Is Montana Still A Buck Hotspot?

I can't recall what I had for lunch yesterday, but I remember many details of an entire week back in November 1983. That's because I spent it in central Montana, looking for a big whitetail.

On what was my first out-of-state deer hunt, friends Tommy Witt and Benton Floerke, along with Benton's cousin, Sammy, joined me north of Billings for one of the most satisfying weeks I've ever spent in the outdoors. We four Texans had a blast roaming Big Sky Country, looking at fine scenery, meeting new people and observing hundreds of deer.


Montana was just starting to become known as a whitetail mecca. Of course, it long had been seen as a hotspot for "western" big game, from bighorn sheep and mountain goats to elk, mule deer, bears and pronghorn antelope. My buddies and I were among the few guys crazy enough to travel 1,200 miles in search of the same kind of deer we had in our own backyards.



We shot several mature bucks. They weren't necessarily more impressive than what we'd have tagged had we all stayed home to hunt; as my dad pointed out when I'd made it back to Texas with my Montana buck, "You could have shot one that size around here." But that of course wasn't the whole point of going to Montana. We loved the overall experience and found it well worth the time, money and effort. The fact I remember so many details nearly 30 years later is testament to that.

I'm occasionally still asked how Montana stacks up as a whitetail destination. I think it's in part because you don't see as much mention of the state's whitetails on TV shows or in hunting magazines. Aside from Realtree's frequent TV coverage of the herds along one stretch of the Milk River bottoms, as well as North American Whitetail Television's own hunts with Trophies Plus Outfitters in the state's southeastern corner, there just isn't a lot on Montana whitetails out there these days.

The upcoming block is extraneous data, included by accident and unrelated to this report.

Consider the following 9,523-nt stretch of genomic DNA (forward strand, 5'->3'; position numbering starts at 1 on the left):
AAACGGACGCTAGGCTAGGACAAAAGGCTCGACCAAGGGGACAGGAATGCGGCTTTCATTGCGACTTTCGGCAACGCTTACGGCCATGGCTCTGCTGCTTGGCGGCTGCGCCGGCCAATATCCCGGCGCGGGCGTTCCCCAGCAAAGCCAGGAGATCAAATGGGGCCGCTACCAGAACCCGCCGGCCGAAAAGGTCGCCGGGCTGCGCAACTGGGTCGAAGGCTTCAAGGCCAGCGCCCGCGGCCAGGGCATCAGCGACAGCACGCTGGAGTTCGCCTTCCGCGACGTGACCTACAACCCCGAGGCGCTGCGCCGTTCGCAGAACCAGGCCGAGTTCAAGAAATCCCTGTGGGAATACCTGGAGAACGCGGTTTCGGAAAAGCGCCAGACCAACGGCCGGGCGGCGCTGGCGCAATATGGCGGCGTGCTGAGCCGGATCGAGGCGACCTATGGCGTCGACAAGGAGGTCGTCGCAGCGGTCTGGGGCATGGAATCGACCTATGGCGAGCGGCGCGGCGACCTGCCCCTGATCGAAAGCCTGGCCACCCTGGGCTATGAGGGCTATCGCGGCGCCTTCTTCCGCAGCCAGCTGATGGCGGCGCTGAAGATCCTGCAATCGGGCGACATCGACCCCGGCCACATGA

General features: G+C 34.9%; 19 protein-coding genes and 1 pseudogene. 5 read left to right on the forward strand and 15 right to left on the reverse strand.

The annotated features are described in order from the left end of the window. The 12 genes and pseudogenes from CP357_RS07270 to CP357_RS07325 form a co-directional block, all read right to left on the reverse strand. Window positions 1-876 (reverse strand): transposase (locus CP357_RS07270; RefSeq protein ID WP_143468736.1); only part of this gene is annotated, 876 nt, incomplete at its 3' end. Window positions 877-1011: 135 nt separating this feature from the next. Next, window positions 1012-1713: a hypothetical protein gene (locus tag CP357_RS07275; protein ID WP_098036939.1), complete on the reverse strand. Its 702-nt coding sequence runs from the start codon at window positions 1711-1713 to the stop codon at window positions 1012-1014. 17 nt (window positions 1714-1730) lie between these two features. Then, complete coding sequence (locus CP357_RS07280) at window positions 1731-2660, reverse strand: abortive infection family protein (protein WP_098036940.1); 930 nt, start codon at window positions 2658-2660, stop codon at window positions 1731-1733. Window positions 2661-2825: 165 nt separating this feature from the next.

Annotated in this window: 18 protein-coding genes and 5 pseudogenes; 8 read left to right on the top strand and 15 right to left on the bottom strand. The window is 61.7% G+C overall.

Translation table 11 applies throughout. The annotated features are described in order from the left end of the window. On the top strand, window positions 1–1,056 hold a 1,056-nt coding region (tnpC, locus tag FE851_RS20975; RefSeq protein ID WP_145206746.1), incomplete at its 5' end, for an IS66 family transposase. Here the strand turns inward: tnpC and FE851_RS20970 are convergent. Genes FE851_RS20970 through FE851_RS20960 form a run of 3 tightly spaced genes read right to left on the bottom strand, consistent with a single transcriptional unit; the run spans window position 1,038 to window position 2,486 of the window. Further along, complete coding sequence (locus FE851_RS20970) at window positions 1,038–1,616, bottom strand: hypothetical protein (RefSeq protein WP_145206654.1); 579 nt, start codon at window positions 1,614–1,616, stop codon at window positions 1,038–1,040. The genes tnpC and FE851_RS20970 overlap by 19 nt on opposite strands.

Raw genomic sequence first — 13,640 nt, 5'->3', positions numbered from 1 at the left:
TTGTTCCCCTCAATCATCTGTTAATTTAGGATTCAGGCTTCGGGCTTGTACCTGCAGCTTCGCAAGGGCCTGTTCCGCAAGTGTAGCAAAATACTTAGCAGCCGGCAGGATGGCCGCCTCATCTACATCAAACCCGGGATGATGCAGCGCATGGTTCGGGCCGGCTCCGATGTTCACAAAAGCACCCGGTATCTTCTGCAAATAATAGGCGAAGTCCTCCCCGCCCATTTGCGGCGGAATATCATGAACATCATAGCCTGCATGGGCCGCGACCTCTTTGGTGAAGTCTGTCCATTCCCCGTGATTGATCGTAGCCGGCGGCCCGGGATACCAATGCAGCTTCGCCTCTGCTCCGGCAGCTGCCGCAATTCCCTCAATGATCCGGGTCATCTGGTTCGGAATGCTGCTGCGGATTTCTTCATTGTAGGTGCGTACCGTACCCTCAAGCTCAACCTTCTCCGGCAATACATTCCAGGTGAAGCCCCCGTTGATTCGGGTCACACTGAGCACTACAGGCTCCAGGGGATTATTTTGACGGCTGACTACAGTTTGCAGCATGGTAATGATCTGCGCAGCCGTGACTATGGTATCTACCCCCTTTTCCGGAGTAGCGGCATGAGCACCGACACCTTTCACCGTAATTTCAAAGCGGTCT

When asked why Montana has begun to fade from view, my typical response is something along the lines of, "It's still really good. The reason you probably don't hears as much about Montana is that a lot of other hotspots have come onto the scene since then."

This take isn't meant as a slight to the Treasure State. Not at all. Montana is indeed a really good whitetail state. Depending on your frame of reference, it might even be called "great" or "unbelievably awesome." But again, since I first hunted there, far more states and provinces have popped onto the whitetail community's collective radar.

As recently as 1980, from a nonresident's perspective nearly all of the chatter was about Texas, with the occasional shout-out to the big woods of Maine. There really weren't many other places an out-of-state whitetailer would consider trying. (Neither Iowa nor Kansas -- two of today's best producers of world-class whitetails -- even allowed nonresidents to hunt deer back then.) Among the few folks who ever left their own state to hunt whitetails, most did so in order to go back home and hunt with family and friends. Among those adventurous types who traveled to totally "foreign" places to hunt, the overwhelming majority were Easterners, Midwesterners or Southerners looking for an elk, mule deer or antelope out west. Not many were traveling across multiple time zones in search of a whitetail, big or otherwise.

What prompts me to reminisce about this is a recent article in the Missoulian, published in the western Montana city of Missoula. In it, the author, Rob Chaney, puts forth the argument that Montana isn't necessarily a hotspot if you're looking for a "trophy" whitetail. As he notes, according to recent Boone and Crockett records, "Montana hunters turned in five Boone and Crockett-quality racks between 2005 and 2010. That put Montana in a three-way tie for 37th place, with Alabama and North Carolina - and just ahead of Connecticut and New Hampshire, with four apiece."